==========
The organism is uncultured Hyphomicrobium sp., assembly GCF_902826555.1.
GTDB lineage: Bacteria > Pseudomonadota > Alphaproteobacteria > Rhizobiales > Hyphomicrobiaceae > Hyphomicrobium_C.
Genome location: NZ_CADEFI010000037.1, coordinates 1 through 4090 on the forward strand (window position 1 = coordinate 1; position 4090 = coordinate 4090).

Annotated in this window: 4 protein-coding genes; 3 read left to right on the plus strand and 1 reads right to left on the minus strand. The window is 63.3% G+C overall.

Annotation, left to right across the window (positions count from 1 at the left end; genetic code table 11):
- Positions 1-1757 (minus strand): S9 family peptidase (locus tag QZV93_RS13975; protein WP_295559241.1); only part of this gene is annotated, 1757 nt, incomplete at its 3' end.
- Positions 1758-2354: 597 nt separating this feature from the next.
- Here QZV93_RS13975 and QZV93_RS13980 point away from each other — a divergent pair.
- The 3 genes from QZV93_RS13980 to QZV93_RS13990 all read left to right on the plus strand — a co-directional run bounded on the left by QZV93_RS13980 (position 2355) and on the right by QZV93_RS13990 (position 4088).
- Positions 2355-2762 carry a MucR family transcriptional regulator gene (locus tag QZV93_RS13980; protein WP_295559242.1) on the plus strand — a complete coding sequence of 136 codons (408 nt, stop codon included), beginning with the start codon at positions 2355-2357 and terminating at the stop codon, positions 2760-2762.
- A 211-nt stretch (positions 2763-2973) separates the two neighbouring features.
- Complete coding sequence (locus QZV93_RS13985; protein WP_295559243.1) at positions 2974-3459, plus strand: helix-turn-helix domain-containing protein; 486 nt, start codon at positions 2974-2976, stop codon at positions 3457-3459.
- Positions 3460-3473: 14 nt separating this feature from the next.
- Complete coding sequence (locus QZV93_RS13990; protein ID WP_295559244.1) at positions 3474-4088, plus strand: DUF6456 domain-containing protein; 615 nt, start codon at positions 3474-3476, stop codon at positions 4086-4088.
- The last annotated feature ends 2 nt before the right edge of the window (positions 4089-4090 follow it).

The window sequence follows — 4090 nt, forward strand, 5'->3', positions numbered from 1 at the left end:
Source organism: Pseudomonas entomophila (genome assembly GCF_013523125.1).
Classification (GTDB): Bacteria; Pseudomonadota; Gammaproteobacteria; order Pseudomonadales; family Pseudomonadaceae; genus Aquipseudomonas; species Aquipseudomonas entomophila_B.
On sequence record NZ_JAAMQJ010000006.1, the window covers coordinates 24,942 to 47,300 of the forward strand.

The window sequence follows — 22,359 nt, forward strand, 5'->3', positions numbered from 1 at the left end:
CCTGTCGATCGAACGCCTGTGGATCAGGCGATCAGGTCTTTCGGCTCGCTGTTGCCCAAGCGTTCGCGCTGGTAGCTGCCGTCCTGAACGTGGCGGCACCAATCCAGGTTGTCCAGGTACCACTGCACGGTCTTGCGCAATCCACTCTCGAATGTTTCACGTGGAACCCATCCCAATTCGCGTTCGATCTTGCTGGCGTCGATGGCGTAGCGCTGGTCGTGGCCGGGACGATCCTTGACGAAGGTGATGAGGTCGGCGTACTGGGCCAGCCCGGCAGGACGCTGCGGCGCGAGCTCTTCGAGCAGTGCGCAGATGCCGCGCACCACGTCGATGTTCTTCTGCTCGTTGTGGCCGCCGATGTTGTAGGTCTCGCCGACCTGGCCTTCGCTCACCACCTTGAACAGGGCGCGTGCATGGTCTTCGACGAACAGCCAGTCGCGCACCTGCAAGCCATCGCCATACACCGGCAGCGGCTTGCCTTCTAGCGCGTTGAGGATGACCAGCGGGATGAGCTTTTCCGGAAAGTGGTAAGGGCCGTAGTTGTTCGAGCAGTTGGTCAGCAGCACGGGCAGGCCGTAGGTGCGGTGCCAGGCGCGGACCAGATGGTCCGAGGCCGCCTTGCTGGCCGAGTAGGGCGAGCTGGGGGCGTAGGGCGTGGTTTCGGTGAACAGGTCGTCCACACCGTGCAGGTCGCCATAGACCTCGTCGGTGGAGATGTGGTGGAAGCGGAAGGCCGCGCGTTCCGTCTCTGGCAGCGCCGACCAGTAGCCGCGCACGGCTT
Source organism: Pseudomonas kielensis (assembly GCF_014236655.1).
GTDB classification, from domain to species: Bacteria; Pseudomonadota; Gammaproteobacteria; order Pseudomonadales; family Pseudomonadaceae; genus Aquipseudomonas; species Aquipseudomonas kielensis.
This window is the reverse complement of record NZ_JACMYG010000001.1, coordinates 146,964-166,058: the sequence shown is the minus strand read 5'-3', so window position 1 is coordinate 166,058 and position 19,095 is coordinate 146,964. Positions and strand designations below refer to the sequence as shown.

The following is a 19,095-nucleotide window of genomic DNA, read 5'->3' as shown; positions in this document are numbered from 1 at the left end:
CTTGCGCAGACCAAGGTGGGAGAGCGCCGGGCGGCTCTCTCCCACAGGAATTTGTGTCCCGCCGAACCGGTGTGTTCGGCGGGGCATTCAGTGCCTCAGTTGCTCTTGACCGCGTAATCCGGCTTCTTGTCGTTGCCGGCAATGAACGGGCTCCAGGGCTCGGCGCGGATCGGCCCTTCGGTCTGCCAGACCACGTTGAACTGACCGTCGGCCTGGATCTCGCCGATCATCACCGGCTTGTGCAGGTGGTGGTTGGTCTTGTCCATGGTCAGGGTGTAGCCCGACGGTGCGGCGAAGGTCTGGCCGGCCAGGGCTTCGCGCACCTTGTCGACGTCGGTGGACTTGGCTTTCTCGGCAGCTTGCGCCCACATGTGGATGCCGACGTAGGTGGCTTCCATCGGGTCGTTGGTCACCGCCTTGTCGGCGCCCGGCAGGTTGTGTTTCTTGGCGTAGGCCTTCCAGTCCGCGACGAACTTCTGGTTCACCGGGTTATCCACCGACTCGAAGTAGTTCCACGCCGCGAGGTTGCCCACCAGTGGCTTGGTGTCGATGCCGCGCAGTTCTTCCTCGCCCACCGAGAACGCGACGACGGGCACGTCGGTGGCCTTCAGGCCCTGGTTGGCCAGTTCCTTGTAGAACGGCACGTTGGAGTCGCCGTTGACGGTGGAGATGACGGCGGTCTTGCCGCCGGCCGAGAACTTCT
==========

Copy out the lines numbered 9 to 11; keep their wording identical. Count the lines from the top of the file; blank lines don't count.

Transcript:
- The 3 genes from QZV93_RS13980 to QZV93_RS13990 all read left to right on the plus strand — a co-directional run bounded on the left by QZV93_RS13980 (position 2355) and on the right by QZV93_RS13990 (position 4088).
- Positions 2355-2762 carry a MucR family transcriptional regulator gene (locus tag QZV93_RS13980; protein WP_295559242.1) on the plus strand — a complete coding sequence of 136 codons (408 nt, stop codon included), beginning with the start codon at positions 2355-2357 and terminating at the stop codon, positions 2760-2762.
- A 211-nt stretch (positions 2763-2973) separates the two neighbouring features.